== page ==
Behind the ‘Apple ads flop’ story

“Last week, a story spread through the Applesphere that Apple’s new brand commercial, Our Signature, is a flop,” Ken Segall writes for Observatory. “This, according to Ace Metrix, which is in the business of researching such things for its clients.”

“On the heels of this story came another, in which it was revealed that Ace Metrix has on its client roster a company called … Samsung,” Segall writes. “Hold on there, fellas. I like conspiracy theories as much as the next guy, and Samsung’s evil tentacles may indeed stretch into dark places we can’t see, but … c’mon. There’s not much of a story here.”

Segall writes, “Companies like Samsung go heavy on research… Further, it is no surprise at all that Samsung’s recent ads would score more points than Apple’s in this type of research. Apple’s Signature ad is quiet and thoughtful, waxing philosophically about the company’s beliefs. Samsung’s ads tend to employ humor, tout never-seen-before smartphone features and appear on TV’s highest-profile shows.”

“I’m not judging the worth of one ad over another, because there are many things to consider beyond like/don’t-like types of data,” Segall writes. “I’m saying I’d be extremely surprised if a quiet ad beat out the more in-your-face humorous ads.”

Read more in the full article here.

Related articles:
Businessweek says Apple’s TV Ads ‘flop’ based on survey from Ace Metrix – which counts Samsung as a client – June 28, 2013
Apple-bashing in the post-Steve Jobs era – June 28, 2013

37 Comments

      1. +1

        And somehow this story smells of a PR tamp down.
        So, now I am doubting the authenticity and credibility of one Ken Segall.
        Recently receive any compensation from any undisclosed (large Korean corporations or subsidiaries perhaps) benefactors Ken?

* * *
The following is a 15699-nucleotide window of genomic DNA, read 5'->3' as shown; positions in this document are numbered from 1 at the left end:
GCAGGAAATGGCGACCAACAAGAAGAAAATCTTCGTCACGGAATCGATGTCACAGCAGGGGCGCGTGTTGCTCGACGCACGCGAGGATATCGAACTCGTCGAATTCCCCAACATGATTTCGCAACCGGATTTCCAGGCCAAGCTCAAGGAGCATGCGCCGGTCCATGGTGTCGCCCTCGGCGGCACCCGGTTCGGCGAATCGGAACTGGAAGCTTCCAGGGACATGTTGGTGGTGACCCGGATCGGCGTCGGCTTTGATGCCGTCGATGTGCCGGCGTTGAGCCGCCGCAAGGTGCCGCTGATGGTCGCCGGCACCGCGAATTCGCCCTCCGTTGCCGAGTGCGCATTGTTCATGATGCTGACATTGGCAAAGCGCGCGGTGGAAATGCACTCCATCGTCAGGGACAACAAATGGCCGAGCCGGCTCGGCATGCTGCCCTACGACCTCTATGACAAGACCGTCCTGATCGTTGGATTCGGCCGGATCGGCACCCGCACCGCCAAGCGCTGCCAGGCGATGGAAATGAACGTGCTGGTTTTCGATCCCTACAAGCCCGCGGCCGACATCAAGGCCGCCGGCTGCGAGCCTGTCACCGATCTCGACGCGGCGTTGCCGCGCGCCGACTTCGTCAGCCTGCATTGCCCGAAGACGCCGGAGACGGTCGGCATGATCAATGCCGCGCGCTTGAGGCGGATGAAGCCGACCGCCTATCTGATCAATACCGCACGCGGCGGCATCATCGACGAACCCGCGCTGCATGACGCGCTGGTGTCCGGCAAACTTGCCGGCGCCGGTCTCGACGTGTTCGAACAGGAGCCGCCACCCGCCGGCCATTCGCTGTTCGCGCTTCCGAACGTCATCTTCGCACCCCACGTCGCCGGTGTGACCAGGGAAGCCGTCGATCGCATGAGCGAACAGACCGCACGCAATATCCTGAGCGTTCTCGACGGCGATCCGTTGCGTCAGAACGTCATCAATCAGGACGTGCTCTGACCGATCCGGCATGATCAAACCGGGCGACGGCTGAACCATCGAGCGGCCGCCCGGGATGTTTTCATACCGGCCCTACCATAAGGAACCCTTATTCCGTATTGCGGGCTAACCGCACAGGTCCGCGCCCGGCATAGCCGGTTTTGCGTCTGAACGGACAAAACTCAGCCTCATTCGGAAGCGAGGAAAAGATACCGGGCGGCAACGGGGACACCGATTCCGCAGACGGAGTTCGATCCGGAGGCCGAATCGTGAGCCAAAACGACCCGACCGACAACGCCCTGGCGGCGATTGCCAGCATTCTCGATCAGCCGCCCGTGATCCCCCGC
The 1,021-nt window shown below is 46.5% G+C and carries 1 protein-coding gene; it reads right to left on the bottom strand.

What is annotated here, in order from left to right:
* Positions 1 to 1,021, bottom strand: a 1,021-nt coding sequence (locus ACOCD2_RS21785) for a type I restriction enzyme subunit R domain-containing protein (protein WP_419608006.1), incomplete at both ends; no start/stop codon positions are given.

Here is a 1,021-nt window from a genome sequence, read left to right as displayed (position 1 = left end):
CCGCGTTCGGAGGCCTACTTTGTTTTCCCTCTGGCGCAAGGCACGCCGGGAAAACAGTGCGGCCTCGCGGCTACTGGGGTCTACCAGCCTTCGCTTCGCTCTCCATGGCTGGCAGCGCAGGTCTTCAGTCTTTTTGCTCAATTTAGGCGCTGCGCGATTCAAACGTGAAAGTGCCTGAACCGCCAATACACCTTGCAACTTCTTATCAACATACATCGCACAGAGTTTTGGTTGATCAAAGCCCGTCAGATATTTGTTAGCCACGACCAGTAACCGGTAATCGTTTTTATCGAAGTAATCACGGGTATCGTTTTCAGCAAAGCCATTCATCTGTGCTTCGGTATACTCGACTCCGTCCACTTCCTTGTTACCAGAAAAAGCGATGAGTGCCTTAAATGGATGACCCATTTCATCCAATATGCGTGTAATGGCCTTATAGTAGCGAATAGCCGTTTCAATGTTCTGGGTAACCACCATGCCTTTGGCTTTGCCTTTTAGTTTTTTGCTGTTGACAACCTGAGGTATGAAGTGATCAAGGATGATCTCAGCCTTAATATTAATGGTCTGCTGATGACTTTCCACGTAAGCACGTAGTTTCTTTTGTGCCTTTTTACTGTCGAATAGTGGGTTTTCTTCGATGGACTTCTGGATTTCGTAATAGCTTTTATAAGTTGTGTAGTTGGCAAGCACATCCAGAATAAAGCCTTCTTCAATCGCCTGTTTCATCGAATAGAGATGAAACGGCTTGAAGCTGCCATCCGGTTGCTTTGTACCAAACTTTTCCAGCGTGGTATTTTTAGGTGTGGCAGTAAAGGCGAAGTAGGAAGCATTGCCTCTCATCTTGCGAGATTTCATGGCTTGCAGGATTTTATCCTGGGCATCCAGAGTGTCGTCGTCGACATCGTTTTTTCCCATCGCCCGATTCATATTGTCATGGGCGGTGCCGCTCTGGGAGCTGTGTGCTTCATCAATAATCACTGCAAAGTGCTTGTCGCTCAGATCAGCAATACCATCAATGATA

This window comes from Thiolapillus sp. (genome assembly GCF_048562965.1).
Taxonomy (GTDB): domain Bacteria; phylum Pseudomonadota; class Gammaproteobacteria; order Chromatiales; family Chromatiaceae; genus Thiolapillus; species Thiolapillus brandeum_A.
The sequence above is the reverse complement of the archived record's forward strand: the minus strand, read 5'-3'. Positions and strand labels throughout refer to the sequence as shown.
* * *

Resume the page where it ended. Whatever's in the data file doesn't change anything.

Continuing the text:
1. I’ll double-check my checking account, but I’m pretty sure I’m clean.

          By no means am I trying to bolster Samsung’s credibility. Just saying that it’s not surprising that Samsung’s ads would outscore Apple’s in the type of testing described.

          Two different kinds of ads created for two different purposes.

          This is why, in general, testing sucks. (And why Apple has historically had zero interest in it.)

          1. What do you think of the Google “made in USA” ad? Pure coincidence, or a new level of creepiness? Which fonts were used in these duelling ads? Inquiring minds want to know.

          2. First of all, from the article, what “learnings’ are you referring to on Samsung’s part, apart from blatant IP theft?

            These guys are not very smart, so you appear to be giving them way more credibility than they deserve, and not willing to question their, or Ace Metrix’s motives at all.

            As many mentioned, their ads targeting the very people they would desire as users, were not effective whatsoever in capturing any of that demographic.

            More importantly, as someone mentioned on your site, Samsung has done some pretty questionable things regarding reviews in the past, paying iPhone using celebrities to pimp their product and so on for instance. So it wouldn’t be that surprising that they would somehow be in on shouting out the results this weeny survey.

            All I am saying, is that I don’t think you can unequivocally state that there is necessarily no story here….

            1. I understand your point of view, and I share your feelings about Samsung. That anyone would see them as an “innovator” is pretty shocking to me.

              But you are taking my article the wrong way. I’m not talking about how the research is being manipulated — I’m talking about the research itself. There are countless companies using countless research teams to rationalize or validate what they do. Apple generally refuses to get involved with this type of stuff, but other companies are addicted to it. Their marketing groups use it to “prove” their worth or to uncover brilliant customer insights. And since research can yield different results based on who you talk to and what kinds of questions you ask, you have to take these types of studies with a huge grain of salt — especially from a company like Ace Metrix, of whom we know very little.